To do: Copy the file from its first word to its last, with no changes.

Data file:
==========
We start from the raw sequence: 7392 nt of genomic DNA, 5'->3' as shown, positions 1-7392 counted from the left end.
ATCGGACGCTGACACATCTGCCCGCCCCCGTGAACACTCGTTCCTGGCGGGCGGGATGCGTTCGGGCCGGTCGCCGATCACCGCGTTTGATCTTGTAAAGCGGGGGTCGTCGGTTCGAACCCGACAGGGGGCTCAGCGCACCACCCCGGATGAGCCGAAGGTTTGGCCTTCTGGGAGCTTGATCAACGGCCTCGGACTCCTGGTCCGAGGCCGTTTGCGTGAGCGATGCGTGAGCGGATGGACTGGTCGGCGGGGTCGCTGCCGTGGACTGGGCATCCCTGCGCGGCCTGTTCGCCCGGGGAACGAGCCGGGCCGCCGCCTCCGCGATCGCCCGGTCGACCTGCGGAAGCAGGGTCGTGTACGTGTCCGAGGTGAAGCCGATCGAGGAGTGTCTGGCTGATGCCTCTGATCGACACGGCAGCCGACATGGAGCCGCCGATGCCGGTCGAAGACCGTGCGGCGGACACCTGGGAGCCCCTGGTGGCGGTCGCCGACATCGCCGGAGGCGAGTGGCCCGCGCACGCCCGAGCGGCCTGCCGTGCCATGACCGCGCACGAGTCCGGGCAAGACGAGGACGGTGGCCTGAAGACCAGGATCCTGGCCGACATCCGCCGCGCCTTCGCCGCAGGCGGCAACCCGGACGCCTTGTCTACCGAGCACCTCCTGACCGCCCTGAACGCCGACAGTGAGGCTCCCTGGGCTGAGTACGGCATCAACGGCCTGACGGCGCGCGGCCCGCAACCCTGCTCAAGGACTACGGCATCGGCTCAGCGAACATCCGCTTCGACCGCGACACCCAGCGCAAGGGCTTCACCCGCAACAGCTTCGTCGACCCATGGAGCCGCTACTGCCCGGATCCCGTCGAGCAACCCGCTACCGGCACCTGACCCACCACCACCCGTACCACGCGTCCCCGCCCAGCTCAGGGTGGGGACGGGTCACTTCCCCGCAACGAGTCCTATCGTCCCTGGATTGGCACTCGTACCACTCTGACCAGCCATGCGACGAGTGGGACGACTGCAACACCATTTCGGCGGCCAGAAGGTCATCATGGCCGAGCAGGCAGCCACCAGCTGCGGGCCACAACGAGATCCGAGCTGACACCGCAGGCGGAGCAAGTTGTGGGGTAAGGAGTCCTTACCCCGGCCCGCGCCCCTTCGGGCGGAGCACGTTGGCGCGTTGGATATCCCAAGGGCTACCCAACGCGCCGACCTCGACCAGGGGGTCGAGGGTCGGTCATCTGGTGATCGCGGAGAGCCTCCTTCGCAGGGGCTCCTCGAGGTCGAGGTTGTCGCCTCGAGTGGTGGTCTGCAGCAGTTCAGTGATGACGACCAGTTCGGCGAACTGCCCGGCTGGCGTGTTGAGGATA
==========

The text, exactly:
We start from the raw sequence: 7392 nt of genomic DNA, 5'->3' as shown, positions 1-7392 counted from the left end.
ATCGGACGCTGACACATCTGCCCGCCCCCGTGAACACTCGTTCCTGGCGGGCGGGATGCGTTCGGGCCGGTCGCCGATCACCGCGTTTGATCTTGTAAAGCGGGGGTCGTCGGTTCGAACCCGACAGGGGGCTCAGCGCACCACCCCGGATGAGCCGAAGGTTTGGCCTTCTGGGAGCTTGATCAACGGCCTCGGACTCCTGGTCCGAGGCCGTTTGCGTGAGCGATGCGTGAGCGGATGGACTGGTCGGCGGGGTCGCTGCCGTGGACTGGGCATCCCTGCGCGGCCTGTTCGCCCGGGGAACGAGCCGGGCCGCCGCCTCCGCGATCGCCCGGTCGACCTGCGGAAGCAGGGTCGTGTACGTGTCCGAGGTGAAGCCGATCGAGGAGTGTCTGGCTGATGCCTCTGATCGACACGGCAGCCGACATGGAGCCGCCGATGCCGGTCGAAGACCGTGCGGCGGACACCTGGGAGCCCCTGGTGGCGGTCGCCGACATCGCCGGAGGCGAGTGGCCCGCGCACGCCCGAGCGGCCTGCCGTGCCATGACCGCGCACGAGTCCGGGCAAGACGAGGACGGTGGCCTGAAGACCAGGATCCTGGCCGACATCCGCCGCGCCTTCGCCGCAGGCGGCAACCCGGACGCCTTGTCTACCGAGCACCTCCTGACCGCCCTGAACGCCGACAGTGAGGCTCCCTGGGCTGAGTACGGCATCAACGGCCTGACGGCGCGCGGCCCGCAACCCTGCTCAAGGACTACGGCATCGGCTCAGCGAACATCCGCTTCGACCGCGACACCCAGCGCAAGGGCTTCACCCGCAACAGCTTCGTCGACCCATGGAGCCGCTACTGCCCGGATCCCGTCGAGCAACCCGCTACCGGCACCTGACCCACCACCACCCGTACCACGCGTCCCCGCCCAGCTCAGGGTGGGGACGGGTCACTTCCCCGCAACGAGTCCTATCGTCCCTGGATTGGCACTCGTACCACTCTGACCAGCCATGCGACGAGTGGGACGACTGCAACACCATTTCGGCGGCCAGAAGGTCATCATGGCCGAGCAGGCAGCCACCAGCTGCGGGCCACAACGAGATCCGAGCTGACACCGCAGGCGGAGCAAGTTGTGGGGTAAGGAGTCCTTACCCCGGCCCGCGCCCCTTCGGGCGGAGCACGTTGGCGCGTTGGATATCCCAAGGGCTACCCAACGCGCCGACCTCGACCAGGGGGTCGAGGGTCGGTCATCTGGTGATCGCGGAGAGCCTCCTTCGCAGGGGCTCCTCGAGGTCGAGGTTGTCGCCTCGAGTGGTGGTCTGCAGCAGTTCAGTGATGACGACCAGTTCGGCGAACTGCCCGGCTGGCGTGTTGAGGATA